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Holder: 9/11 suspects to face military tribunals

Yielding to political opposition, the Obama administration gave up Monday on trying avowed 9/11 mastermind Khalid Sheikh Mohammed and four alleged henchmen in civilian federal court in New York and will prosecute them instead before military commissions.

The families of those killed in the Sept. 11 attacks have waited almost a decade for justice, and "it must not be delayed any longer," Attorney General Eric Holder told a news conference at the Justice Department.

In November 2009, Holder had announced the plan for a New York trial blocks from where the Sept. 11, 2001, attacks destroyed the World Trade Center. That idea was thwarted by widespread opposition from Republicans and even some Democrats, particularly in New York.

Congress passed legislation that prohibits bringing any detainees from the U.S. military prison at Guantanamo Bay, Cuba, to the United States.

Monday, the attorney general called those congressional restrictions unwise and unwarranted and said a legislative body cannot make prosecutorial decisions.

Although President Barack Obama made a campaign pledge to close the U.S. military prison in Cuba, Holder indicated that isn't going to happen any time soon because of congressional restrictions.

"We must face a simple truth: those restrictions are unlikely to be repealed in the immediate future," Holder said.

Even though closing the Guantanamo jail remains the administration's formal goal, White House press secretary Jay Carney said Obama supported Holder's decision to move the 9/11 trial from a civilian court to military tribunals.

Most Republicans applauded the turnabout, but Holder said he is still convinced that his earlier decision was the right one. The Justice Department had been prepared to bring "a powerful case" in civilian court, he said. Penalties for terrorists in civilian trials have so far been harsher than those decreed by military commissions.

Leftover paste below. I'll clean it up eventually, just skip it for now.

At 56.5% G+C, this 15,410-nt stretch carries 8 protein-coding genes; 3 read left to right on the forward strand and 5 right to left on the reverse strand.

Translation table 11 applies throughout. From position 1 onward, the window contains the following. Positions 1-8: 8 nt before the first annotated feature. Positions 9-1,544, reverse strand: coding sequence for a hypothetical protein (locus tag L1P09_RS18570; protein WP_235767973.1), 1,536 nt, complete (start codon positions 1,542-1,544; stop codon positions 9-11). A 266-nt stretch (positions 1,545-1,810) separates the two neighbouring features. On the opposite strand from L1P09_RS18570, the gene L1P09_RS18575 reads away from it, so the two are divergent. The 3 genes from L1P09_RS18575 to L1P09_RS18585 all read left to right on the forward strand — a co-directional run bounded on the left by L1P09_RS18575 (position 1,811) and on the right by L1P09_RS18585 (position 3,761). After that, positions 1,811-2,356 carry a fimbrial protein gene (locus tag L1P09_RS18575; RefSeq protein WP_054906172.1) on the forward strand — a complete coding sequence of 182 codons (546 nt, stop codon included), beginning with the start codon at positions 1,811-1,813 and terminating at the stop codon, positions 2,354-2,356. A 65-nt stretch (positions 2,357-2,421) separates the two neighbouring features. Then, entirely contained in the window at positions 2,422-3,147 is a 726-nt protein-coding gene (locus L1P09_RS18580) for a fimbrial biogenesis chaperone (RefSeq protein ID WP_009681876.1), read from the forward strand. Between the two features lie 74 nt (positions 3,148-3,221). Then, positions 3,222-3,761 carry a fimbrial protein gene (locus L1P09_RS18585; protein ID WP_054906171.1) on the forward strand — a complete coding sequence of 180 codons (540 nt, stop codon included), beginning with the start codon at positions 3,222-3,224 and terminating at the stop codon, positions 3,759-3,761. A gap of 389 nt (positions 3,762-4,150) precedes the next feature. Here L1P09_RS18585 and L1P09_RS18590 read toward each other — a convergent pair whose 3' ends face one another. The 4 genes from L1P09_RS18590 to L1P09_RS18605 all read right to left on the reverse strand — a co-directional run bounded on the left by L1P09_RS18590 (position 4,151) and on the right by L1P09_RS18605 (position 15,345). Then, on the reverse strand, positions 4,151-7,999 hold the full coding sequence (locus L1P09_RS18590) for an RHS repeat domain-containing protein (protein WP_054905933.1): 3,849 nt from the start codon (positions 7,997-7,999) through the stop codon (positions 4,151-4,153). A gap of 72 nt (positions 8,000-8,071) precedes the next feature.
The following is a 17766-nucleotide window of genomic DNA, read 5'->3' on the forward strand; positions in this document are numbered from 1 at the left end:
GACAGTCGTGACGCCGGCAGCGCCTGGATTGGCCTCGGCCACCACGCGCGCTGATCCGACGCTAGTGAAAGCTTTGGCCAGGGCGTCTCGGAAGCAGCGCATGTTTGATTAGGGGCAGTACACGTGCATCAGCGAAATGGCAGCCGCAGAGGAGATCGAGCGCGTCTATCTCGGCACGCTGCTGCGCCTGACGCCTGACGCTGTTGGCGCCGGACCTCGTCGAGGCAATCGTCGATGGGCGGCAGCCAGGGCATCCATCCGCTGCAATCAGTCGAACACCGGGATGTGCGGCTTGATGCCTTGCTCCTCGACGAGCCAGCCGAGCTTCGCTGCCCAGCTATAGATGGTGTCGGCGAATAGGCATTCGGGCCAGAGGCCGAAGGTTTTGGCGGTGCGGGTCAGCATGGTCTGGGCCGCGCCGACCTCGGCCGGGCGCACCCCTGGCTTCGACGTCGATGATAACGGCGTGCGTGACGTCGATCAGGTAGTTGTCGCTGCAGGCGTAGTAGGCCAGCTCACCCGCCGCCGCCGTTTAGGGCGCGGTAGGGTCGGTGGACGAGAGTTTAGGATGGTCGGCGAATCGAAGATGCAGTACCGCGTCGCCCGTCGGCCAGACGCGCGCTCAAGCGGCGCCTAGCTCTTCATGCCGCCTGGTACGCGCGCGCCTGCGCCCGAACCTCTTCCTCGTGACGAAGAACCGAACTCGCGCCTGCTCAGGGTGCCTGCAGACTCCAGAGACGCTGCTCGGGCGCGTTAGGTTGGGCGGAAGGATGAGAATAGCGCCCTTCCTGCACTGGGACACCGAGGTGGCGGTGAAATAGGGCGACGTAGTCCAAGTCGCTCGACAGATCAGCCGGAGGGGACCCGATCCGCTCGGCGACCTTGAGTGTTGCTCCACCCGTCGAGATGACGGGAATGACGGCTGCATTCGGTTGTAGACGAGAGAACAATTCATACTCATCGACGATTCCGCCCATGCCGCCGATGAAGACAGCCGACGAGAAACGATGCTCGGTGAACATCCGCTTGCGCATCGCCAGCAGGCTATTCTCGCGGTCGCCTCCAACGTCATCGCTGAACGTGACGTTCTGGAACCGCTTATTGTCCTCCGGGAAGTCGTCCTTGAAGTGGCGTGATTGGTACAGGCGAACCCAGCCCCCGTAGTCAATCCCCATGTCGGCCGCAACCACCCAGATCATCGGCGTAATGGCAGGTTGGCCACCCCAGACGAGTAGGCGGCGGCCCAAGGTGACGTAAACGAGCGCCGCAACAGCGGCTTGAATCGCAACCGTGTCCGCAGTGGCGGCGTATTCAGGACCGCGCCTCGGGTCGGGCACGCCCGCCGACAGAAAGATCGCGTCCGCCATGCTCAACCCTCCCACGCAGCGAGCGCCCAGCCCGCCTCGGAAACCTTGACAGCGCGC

In New York on Monday, the government unsealed an indictment that outlined its case. It charged Mohammed and the others with 10 counts relating to the Sept. 11, 2001 terrorist attacks. The indictment said that in late August 2001, as the terrorists in the United States made final preparations, Mohammed was notified about the date of the attack and relayed that to al-Qaida chief Osama bin Laden.

The Justice Department got a judge to dismiss the indictment Monday because of the change in trial plans.

Some 9/11 family members applauded the change to military trials.

"We're delighted," said Alexander Santora, 74, father of deceased firefighter Christopher A. Santora. The father called the accused terrorists "demonic human beings, they've already said that they would kill us if they could, if they got the chance they would do it again."

Nancy Nee, whose firefighter brother George Cain died at the World Trade Center, said that the five men are "war criminals as far as I'm concerned and I think that a military trial is the right thing to do."

But Senate Judiciary Committee chairman Patrick Leahy, D-Vt., said he is disappointed with the decision. "I believe that our justice system, which is the envy of the world, is more than capable of trying high-profile terrorism and national security cases," said Leahy.

Republican lawmakers welcomed the shift.

"It's unfortunate that it took the Obama administration more than two years to figure out what the majority of Americans already know: that 9/11 conspirator Khalid Sheikh Mohammed is not a common criminal, he's a war criminal," said House Judiciary Committee Chairman Lamar Smith of Texas.